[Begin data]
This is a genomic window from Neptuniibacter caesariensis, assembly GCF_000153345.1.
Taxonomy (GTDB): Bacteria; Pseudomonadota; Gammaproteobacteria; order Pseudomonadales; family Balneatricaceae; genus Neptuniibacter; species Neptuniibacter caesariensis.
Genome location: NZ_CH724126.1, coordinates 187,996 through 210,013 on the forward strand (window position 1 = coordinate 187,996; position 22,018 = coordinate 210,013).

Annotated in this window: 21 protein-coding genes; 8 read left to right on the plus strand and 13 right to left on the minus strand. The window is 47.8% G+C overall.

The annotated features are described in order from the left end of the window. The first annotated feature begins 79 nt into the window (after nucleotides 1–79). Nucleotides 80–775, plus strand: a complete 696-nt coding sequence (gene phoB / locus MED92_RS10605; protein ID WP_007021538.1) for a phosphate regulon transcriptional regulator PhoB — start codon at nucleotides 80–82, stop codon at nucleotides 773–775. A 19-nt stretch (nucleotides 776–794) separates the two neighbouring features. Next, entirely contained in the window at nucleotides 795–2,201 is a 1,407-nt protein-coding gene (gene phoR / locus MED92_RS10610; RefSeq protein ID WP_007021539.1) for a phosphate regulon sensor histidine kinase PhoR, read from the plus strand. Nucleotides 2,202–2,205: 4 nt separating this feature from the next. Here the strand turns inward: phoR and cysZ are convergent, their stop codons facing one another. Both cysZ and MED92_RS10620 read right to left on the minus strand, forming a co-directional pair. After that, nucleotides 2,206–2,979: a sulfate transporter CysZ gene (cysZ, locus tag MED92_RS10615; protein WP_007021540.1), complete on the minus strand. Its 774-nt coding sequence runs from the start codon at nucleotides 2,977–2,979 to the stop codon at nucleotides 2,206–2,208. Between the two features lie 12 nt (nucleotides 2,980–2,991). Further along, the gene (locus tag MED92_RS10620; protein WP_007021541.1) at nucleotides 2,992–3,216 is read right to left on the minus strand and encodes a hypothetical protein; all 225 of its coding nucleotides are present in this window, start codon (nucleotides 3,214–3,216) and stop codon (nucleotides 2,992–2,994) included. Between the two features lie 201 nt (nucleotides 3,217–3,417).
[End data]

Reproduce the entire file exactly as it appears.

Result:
This is a genomic window from Neptuniibacter caesariensis, assembly GCF_000153345.1.
Taxonomy (GTDB): Bacteria; Pseudomonadota; Gammaproteobacteria; order Pseudomonadales; family Balneatricaceae; genus Neptuniibacter; species Neptuniibacter caesariensis.
Genome location: NZ_CH724126.1, coordinates 187,996 through 210,013 on the forward strand (window position 1 = coordinate 187,996; position 22,018 = coordinate 210,013).

Annotated in this window: 21 protein-coding genes; 8 read left to right on the plus strand and 13 right to left on the minus strand. The window is 47.8% G+C overall.

The annotated features are described in order from the left end of the window. The first annotated feature begins 79 nt into the window (after nucleotides 1–79). Nucleotides 80–775, plus strand: a complete 696-nt coding sequence (gene phoB / locus MED92_RS10605; protein ID WP_007021538.1) for a phosphate regulon transcriptional regulator PhoB — start codon at nucleotides 80–82, stop codon at nucleotides 773–775. A 19-nt stretch (nucleotides 776–794) separates the two neighbouring features. Next, entirely contained in the window at nucleotides 795–2,201 is a 1,407-nt protein-coding gene (gene phoR / locus MED92_RS10610; RefSeq protein ID WP_007021539.1) for a phosphate regulon sensor histidine kinase PhoR, read from the plus strand. Nucleotides 2,202–2,205: 4 nt separating this feature from the next. Here the strand turns inward: phoR and cysZ are convergent, their stop codons facing one another. Both cysZ and MED92_RS10620 read right to left on the minus strand, forming a co-directional pair. After that, nucleotides 2,206–2,979: a sulfate transporter CysZ gene (cysZ, locus tag MED92_RS10615; protein WP_007021540.1), complete on the minus strand. Its 774-nt coding sequence runs from the start codon at nucleotides 2,977–2,979 to the stop codon at nucleotides 2,206–2,208. Between the two features lie 12 nt (nucleotides 2,980–2,991). Further along, the gene (locus tag MED92_RS10620; protein WP_007021541.1) at nucleotides 2,992–3,216 is read right to left on the minus strand and encodes a hypothetical protein; all 225 of its coding nucleotides are present in this window, start codon (nucleotides 3,214–3,216) and stop codon (nucleotides 2,992–2,994) included. Between the two features lie 201 nt (nucleotides 3,217–3,417).